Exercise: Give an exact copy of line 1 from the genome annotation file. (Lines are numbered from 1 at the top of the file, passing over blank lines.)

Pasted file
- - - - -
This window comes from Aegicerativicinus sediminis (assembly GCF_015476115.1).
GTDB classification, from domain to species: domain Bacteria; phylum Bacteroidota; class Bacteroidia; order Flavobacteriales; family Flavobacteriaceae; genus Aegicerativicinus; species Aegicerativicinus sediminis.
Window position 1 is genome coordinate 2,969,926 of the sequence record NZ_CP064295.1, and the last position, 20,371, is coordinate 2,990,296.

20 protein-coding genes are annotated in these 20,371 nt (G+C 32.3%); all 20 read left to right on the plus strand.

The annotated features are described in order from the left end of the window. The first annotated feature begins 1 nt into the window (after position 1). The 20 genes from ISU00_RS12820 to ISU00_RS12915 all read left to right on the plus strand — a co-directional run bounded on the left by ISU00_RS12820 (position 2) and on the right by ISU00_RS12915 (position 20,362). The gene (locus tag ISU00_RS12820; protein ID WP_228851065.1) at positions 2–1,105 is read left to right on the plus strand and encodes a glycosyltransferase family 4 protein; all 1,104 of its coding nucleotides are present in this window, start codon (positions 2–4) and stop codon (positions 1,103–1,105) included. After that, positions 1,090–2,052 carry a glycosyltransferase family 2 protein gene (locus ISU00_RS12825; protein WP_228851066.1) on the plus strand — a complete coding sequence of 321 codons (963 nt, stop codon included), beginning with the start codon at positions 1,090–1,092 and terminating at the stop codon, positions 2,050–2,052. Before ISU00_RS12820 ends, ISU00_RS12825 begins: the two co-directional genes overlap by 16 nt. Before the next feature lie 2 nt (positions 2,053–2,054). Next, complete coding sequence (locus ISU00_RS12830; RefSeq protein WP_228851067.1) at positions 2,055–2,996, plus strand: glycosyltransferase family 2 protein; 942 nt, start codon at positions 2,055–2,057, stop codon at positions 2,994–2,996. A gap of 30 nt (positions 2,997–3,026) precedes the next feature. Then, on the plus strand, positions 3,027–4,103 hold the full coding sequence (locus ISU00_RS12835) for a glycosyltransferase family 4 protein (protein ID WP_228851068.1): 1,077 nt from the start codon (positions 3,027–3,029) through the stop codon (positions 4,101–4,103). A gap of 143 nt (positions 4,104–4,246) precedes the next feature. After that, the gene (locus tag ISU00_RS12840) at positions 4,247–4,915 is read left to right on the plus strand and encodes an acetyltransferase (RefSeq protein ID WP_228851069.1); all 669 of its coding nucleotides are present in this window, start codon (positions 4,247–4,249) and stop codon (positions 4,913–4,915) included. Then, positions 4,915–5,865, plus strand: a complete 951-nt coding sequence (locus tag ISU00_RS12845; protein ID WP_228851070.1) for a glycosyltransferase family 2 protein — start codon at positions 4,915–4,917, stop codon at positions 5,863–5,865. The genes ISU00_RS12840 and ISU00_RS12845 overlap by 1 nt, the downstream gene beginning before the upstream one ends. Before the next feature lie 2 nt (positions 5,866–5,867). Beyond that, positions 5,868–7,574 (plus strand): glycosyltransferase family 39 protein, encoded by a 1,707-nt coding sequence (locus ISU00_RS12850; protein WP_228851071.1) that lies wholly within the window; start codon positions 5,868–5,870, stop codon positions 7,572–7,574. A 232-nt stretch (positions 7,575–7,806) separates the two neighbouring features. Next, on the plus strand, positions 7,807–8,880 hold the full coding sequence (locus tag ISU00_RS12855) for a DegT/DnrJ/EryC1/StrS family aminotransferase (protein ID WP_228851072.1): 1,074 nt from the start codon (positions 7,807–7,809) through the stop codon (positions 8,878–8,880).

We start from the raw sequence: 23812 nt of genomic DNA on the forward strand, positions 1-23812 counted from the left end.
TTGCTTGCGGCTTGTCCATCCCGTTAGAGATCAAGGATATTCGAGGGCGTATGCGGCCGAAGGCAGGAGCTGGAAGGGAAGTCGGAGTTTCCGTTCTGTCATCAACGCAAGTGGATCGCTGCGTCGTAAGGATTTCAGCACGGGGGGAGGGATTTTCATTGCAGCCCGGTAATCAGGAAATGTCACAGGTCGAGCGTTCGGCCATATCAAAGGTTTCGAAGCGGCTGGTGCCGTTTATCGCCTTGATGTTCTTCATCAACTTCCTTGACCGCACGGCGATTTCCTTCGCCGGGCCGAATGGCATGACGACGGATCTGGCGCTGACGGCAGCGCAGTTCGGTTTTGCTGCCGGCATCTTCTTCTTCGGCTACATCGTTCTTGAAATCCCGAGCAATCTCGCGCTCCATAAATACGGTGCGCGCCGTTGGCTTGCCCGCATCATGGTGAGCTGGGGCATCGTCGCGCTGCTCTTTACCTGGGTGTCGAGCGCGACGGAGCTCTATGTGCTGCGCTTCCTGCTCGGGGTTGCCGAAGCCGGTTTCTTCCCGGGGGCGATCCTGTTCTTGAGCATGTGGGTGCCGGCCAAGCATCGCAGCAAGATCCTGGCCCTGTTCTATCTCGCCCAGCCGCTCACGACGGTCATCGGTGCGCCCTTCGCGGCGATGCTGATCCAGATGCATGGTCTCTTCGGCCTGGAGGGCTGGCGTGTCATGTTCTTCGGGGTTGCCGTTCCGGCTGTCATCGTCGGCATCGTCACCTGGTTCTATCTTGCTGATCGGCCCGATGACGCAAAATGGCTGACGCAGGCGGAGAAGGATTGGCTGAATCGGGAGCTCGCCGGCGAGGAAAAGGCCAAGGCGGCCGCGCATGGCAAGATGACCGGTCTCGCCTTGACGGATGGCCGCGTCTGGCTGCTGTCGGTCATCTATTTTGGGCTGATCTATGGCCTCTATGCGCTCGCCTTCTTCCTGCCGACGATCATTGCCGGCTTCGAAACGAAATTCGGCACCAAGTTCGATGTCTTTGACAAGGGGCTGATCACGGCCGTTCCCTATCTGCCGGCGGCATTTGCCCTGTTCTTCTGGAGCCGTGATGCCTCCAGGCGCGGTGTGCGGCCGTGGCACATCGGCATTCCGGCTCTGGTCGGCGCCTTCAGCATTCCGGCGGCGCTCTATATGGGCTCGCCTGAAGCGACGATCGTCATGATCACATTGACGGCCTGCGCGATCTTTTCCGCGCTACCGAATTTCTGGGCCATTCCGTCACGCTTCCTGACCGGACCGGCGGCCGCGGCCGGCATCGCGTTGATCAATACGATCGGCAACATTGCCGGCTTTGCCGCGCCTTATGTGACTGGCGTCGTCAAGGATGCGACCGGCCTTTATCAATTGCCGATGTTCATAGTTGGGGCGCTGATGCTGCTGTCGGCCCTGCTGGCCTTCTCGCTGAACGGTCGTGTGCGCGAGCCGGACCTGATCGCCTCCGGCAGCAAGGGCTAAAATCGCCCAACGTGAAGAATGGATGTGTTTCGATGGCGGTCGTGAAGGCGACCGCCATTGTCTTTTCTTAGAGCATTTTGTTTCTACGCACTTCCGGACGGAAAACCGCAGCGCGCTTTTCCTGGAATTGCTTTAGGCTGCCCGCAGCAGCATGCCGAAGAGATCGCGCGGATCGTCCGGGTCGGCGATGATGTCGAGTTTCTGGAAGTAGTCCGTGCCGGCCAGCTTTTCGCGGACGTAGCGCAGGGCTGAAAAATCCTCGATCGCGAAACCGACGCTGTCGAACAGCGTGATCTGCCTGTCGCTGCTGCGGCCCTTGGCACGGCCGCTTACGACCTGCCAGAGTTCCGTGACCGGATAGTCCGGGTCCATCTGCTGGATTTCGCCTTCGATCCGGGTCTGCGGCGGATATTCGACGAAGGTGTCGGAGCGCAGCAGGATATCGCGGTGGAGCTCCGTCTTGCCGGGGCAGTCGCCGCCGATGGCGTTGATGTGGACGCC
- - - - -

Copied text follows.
This window comes from Aegicerativicinus sediminis (assembly GCF_015476115.1).